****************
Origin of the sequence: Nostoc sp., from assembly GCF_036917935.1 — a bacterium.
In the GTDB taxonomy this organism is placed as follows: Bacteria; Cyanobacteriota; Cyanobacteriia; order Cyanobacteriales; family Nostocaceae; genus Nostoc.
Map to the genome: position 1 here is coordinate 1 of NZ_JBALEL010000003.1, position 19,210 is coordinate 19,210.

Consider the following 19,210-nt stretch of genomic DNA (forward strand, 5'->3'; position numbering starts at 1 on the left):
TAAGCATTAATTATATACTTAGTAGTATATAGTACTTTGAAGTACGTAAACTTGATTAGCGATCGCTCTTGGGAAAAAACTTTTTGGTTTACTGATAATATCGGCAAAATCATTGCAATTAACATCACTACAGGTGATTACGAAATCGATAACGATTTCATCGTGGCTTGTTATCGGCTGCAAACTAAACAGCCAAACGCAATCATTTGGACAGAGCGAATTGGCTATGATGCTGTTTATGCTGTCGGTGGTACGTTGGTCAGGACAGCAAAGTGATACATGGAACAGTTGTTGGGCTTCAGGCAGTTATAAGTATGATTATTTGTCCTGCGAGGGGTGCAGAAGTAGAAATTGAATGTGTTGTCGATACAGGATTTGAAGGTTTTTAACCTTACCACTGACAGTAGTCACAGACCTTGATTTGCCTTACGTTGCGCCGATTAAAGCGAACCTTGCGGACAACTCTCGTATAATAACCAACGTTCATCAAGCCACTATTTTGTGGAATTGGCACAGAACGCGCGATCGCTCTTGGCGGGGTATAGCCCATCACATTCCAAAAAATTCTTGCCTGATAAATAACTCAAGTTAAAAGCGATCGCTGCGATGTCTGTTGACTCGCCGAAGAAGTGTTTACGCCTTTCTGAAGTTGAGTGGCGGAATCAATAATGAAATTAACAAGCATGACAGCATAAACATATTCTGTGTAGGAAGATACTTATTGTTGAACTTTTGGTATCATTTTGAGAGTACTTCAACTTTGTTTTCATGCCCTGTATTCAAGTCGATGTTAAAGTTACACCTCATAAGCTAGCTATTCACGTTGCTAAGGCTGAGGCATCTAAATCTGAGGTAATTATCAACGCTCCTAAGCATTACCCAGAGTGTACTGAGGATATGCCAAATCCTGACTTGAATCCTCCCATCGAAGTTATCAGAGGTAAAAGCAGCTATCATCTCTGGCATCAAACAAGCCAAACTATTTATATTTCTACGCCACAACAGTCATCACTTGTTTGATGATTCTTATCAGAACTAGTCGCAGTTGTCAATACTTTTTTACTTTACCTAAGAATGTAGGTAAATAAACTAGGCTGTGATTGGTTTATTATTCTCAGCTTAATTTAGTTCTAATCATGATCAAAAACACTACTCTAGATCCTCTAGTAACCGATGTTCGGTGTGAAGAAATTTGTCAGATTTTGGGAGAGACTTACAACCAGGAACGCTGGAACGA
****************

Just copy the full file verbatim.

Origin of the sequence: Nostoc sp., from assembly GCF_036917935.1 — a bacterium.
In the GTDB taxonomy this organism is placed as follows: Bacteria; Cyanobacteriota; Cyanobacteriia; order Cyanobacteriales; family Nostocaceae; genus Nostoc.
Map to the genome: position 1 here is coordinate 1 of NZ_JBALEL010000003.1, position 19,210 is coordinate 19,210.

Consider the following 19,210-nt stretch of genomic DNA (forward strand, 5'->3'; position numbering starts at 1 on the left):
TAAGCATTAATTATATACTTAGTAGTATATAGTACTTTGAAGTACGTAAACTTGATTAGCGATCGCTCTTGGGAAAAAACTTTTTGGTTTACTGATAATATCGGCAAAATCATTGCAATTAACATCACTACAGGTGATTACGAAATCGATAACGATTTCATCGTGGCTTGTTATCGGCTGCAAACTAAACAGCCAAACGCAATCATTTGGACAGAGCGAATTGGCTATGATGCTGTTTATGCTGTCGGTGGTACGTTGGTCAGGACAGCAAAGTGATACATGGAACAGTTGTTGGGCTTCAGGCAGTTATAAGTATGATTATTTGTCCTGCGAGGGGTGCAGAAGTAGAAATTGAATGTGTTGTCGATACAGGATTTGAAGGTTTTTAACCTTACCACTGACAGTAGTCACAGACCTTGATTTGCCTTACGTTGCGCCGATTAAAGCGAACCTTGCGGACAACTCTCGTATAATAACCAACGTTCATCAAGCCACTATTTTGTGGAATTGGCACAGAACGCGCGATCGCTCTTGGCGGGGTATAGCCCATCACATTCCAAAAAATTCTTGCCTGATAAATAACTCAAGTTAAAAGCGATCGCTGCGATGTCTGTTGACTCGCCGAAGAAGTGTTTACGCCTTTCTGAAGTTGAGTGGCGGAATCAATAATGAAATTAACAAGCATGACAGCATAAACATATTCTGTGTAGGAAGATACTTATTGTTGAACTTTTGGTATCATTTTGAGAGTACTTCAACTTTGTTTTCATGCCCTGTATTCAAGTCGATGTTAAAGTTACACCTCATAAGCTAGCTATTCACGTTGCTAAGGCTGAGGCATCTAAATCTGAGGTAATTATCAACGCTCCTAAGCATTACCCAGAGTGTACTGAGGATATGCCAAATCCTGACTTGAATCCTCCCATCGAAGTTATCAGAGGTAAAAGCAGCTATCATCTCTGGCATCAAACAAGCCAAACTATTTATATTTCTACGCCACAACAGTCATCACTTGTTTGATGATTCTTATCAGAACTAGTCGCAGTTGTCAATACTTTTTTACTTTACCTAAGAATGTAGGTAAATAAACTAGGCTGTGATTGGTTTATTATTCTCAGCTTAATTTAGTTCTAATCATGATCAAAAACACTACTCTAGATCCTCTAGTAACCGATGTTCGGTGTGAAGAAATTTGTCAGATTTTGGGAGAGACTTACAACCAGGAACGCTGGAACGA